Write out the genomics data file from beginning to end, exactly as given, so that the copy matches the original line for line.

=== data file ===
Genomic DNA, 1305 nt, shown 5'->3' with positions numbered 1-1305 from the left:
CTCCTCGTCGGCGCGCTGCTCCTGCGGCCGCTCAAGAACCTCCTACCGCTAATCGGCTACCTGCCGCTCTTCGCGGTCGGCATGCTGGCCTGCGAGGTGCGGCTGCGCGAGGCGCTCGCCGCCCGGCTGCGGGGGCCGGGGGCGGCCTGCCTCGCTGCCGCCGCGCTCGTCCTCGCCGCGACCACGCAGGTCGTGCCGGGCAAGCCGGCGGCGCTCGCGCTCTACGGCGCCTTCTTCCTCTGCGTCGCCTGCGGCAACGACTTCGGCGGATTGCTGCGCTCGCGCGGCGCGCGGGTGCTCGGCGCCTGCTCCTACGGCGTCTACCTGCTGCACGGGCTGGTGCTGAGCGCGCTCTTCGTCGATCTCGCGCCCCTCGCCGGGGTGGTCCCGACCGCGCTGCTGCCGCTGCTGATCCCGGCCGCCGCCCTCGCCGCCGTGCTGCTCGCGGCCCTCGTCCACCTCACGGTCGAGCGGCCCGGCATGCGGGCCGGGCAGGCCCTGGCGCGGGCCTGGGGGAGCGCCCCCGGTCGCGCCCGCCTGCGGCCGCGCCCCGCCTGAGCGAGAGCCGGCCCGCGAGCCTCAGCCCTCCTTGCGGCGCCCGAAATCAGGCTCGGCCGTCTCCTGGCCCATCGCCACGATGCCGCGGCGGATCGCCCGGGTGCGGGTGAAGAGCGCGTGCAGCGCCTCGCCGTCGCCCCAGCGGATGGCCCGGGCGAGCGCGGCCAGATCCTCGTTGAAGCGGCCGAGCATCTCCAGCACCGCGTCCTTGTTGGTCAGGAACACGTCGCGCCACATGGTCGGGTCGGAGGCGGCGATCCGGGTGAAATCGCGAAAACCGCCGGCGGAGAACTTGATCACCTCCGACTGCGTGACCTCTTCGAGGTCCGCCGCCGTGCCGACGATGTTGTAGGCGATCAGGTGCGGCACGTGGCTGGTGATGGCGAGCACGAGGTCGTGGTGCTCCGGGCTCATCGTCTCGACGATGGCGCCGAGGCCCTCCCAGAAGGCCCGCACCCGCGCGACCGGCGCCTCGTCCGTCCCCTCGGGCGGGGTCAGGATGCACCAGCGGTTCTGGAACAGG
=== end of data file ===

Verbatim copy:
Genomic DNA, 1305 nt, shown 5'->3' with positions numbered 1-1305 from the left:
CTCCTCGTCGGCGCGCTGCTCCTGCGGCCGCTCAAGAACCTCCTACCGCTAATCGGCTACCTGCCGCTCTTCGCGGTCGGCATGCTGGCCTGCGAGGTGCGGCTGCGCGAGGCGCTCGCCGCCCGGCTGCGGGGGCCGGGGGCGGCCTGCCTCGCTGCCGCCGCGCTCGTCCTCGCCGCGACCACGCAGGTCGTGCCGGGCAAGCCGGCGGCGCTCGCGCTCTACGGCGCCTTCTTCCTCTGCGTCGCCTGCGGCAACGACTTCGGCGGATTGCTGCGCTCGCGCGGCGCGCGGGTGCTCGGCGCCTGCTCCTACGGCGTCTACCTGCTGCACGGGCTGGTGCTGAGCGCGCTCTTCGTCGATCTCGCGCCCCTCGCCGGGGTGGTCCCGACCGCGCTGCTGCCGCTGCTGATCCCGGCCGCCGCCCTCGCCGCCGTGCTGCTCGCGGCCCTCGTCCACCTCACGGTCGAGCGGCCCGGCATGCGGGCCGGGCAGGCCCTGGCGCGGGCCTGGGGGAGCGCCCCCGGTCGCGCCCGCCTGCGGCCGCGCCCCGCCTGAGCGAGAGCCGGCCCGCGAGCCTCAGCCCTCCTTGCGGCGCCCGAAATCAGGCTCGGCCGTCTCCTGGCCCATCGCCACGATGCCGCGGCGGATCGCCCGGGTGCGGGTGAAGAGCGCGTGCAGCGCCTCGCCGTCGCCCCAGCGGATGGCCCGGGCGAGCGCGGCCAGATCCTCGTTGAAGCGGCCGAGCATCTCCAGCACCGCGTCCTTGTTGGTCAGGAACACGTCGCGCCACATGGTCGGGTCGGAGGCGGCGATCCGGGTGAAATCGCGAAAACCGCCGGCGGAGAACTTGATCACCTCCGACTGCGTGACCTCTTCGAGGTCCGCCGCCGTGCCGACGATGTTGTAGGCGATCAGGTGCGGCACGTGGCTGGTGATGGCGAGCACGAGGTCGTGGTGCTCCGGGCTCATCGTCTCGACGATGGCGCCGAGGCCCTCCCAGAAGGCCCGCACCCGCGCGACCGGCGCCTCGTCCGTCCCCTCGGGCGGGGTCAGGATGCACCAGCGGTTCTGGAACAGG